The frogfish is a very unique, distinct creature of the anglerfish species. They are true masters of disguise and almost do not resemble a fish at all with their strangely shaped pectoral fins, which look more like legs than fins. They patiently wait for prey, completely motionless and totally camouflaged in their environment. Frogfish don’t move much, but they can be seen “walking” or crawling slowly along crevices in the reef as they position themselves to feed.
The frogfish has a “lure” atop its head, which is an actual extension of its dorsal spine, with “bait” at the tip of this attraction that looks like a small shrimp, worm or fish perhaps. The unsuspecting prey is attracted to the “bait” and the frogfish pounces suddenly, engulfing the easy meal with lightening-fast accuracy.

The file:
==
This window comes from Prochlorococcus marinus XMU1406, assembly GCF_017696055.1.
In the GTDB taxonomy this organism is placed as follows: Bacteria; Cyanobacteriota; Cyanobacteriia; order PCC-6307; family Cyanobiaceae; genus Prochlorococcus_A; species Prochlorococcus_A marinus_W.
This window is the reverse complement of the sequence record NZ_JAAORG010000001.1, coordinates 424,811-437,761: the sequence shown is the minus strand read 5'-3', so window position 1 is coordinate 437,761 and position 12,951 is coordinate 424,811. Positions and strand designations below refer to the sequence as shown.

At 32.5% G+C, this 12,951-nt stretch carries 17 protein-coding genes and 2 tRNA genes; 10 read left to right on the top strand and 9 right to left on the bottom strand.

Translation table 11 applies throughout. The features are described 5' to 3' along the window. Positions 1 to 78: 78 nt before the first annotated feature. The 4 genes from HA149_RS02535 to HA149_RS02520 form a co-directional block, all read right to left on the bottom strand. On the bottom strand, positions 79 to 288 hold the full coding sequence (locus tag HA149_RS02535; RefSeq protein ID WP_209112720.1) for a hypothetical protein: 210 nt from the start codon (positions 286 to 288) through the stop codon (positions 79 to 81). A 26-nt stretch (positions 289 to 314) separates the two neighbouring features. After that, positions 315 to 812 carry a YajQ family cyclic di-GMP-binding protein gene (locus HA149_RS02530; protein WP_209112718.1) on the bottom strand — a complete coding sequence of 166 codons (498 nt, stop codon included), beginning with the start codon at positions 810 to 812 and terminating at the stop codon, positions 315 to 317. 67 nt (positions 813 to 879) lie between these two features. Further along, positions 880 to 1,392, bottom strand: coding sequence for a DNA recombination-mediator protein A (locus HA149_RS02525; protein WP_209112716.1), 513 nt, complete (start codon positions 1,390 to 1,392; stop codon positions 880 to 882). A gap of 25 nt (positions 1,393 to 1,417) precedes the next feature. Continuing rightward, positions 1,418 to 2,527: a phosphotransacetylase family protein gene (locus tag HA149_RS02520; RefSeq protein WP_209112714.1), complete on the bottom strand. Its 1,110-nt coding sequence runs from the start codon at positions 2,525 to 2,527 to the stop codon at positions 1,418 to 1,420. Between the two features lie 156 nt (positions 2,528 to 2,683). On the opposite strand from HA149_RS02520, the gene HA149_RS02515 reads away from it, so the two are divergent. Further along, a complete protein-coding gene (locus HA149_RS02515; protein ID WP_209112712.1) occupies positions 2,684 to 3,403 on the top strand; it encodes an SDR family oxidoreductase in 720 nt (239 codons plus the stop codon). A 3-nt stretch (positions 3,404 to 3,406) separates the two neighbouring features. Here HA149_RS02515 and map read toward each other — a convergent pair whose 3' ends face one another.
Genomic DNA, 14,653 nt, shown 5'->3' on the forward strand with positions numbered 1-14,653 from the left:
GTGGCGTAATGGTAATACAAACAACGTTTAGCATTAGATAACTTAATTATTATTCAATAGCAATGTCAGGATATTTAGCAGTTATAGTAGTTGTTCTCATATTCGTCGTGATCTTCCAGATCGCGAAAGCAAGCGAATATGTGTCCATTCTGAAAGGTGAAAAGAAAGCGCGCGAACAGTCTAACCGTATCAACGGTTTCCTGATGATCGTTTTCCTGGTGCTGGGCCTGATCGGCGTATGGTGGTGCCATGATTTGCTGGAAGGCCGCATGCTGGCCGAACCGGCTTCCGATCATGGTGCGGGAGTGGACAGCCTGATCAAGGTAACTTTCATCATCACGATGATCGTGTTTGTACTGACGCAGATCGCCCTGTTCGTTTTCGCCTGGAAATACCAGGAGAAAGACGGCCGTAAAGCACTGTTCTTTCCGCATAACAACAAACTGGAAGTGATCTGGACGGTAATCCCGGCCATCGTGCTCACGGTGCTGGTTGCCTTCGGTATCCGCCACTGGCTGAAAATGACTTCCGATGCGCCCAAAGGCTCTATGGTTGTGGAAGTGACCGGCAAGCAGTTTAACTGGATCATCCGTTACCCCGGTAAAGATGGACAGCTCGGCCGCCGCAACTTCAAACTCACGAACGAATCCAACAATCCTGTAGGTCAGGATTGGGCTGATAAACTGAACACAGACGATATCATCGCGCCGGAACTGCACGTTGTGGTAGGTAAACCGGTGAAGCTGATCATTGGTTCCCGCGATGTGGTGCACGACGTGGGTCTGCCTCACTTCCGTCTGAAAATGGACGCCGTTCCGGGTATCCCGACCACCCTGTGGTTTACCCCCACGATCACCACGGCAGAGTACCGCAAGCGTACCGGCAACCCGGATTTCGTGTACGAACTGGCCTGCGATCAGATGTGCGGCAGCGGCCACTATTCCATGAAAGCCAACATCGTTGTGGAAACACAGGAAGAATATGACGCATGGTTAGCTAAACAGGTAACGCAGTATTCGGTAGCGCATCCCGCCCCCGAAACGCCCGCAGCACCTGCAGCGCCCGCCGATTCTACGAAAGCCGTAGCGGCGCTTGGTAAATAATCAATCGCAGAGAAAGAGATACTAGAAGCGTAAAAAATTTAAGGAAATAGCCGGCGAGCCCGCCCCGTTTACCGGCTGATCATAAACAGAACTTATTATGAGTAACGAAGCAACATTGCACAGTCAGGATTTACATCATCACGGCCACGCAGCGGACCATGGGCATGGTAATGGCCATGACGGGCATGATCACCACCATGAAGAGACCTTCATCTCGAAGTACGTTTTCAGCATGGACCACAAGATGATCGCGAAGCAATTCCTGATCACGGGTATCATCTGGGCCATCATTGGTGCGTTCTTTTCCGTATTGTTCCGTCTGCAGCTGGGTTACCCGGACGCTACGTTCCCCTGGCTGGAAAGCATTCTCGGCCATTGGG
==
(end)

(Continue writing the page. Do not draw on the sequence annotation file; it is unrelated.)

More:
We learned that this particular yellow frogfish had been sighted at about 75 feet deep a certain distance away from a particular underwater reef cropping at the house reef of a small inn on Bonaire. We obtained permission to dive here, along with instructions on the frogfish’s location from the dive instructor on site, and off we went.
It actually took us three dives to find the frogfish, as he was so well camouflaged, but my buddy was able to capture this great photo so our search was indeed rewarded.